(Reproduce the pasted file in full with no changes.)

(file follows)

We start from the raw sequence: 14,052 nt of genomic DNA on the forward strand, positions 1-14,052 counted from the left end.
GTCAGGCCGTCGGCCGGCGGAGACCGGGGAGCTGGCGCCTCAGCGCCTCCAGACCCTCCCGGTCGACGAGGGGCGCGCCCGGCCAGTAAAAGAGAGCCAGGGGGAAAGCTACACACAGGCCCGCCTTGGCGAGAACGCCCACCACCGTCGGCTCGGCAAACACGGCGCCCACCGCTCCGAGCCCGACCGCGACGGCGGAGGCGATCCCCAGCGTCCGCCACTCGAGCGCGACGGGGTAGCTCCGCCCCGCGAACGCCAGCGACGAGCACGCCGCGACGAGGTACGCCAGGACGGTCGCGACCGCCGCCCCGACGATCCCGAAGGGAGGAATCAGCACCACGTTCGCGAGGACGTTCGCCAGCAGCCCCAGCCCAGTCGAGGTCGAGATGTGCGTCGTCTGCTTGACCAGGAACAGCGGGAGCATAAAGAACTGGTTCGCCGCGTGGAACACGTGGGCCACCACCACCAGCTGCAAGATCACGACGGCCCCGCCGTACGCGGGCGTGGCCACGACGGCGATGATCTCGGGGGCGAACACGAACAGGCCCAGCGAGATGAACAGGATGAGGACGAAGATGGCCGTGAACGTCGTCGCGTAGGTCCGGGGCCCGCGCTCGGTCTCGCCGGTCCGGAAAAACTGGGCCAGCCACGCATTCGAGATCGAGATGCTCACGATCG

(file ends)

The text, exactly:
We start from the raw sequence: 14,052 nt of genomic DNA on the forward strand, positions 1-14,052 counted from the left end.
GTCAGGCCGTCGGCCGGCGGAGACCGGGGAGCTGGCGCCTCAGCGCCTCCAGACCCTCCCGGTCGACGAGGGGCGCGCCCGGCCAGTAAAAGAGAGCCAGGGGGAAAGCTACACACAGGCCCGCCTTGGCGAGAACGCCCACCACCGTCGGCTCGGCAAACACGGCGCCCACCGCTCCGAGCCCGACCGCGACGGCGGAGGCGATCCCCAGCGTCCGCCACTCGAGCGCGACGGGGTAGCTCCGCCCCGCGAACGCCAGCGACGAGCACGCCGCGACGAGGTACGCCAGGACGGTCGCGACCGCCGCCCCGACGATCCCGAAGGGAGGAATCAGCACCACGTTCGCGAGGACGTTCGCCAGCAGCCCCAGCCCAGTCGAGGTCGAGATGTGCGTCGTCTGCTTGACCAGGAACAGCGGGAGCATAAAGAACTGGTTCGCCGCGTGGAACACGTGGGCCACCACCACCAGCTGCAAGATCACGACGGCCCCGCCGTACGCGGGCGTGGCCACGACGGCGATGATCTCGGGGGCGAACACGAACAGGCCCAGCGAGATGAACAGGATGAGGACGAAGATGGCCGTGAACGTCGTCGCGTAGGTCCGGGGCCCGCGCTCGGTCTCGCCGGTCCGGAAAAACTGGGCCAGCCACGCATTCGAGATCGAGATGCTCACGATCG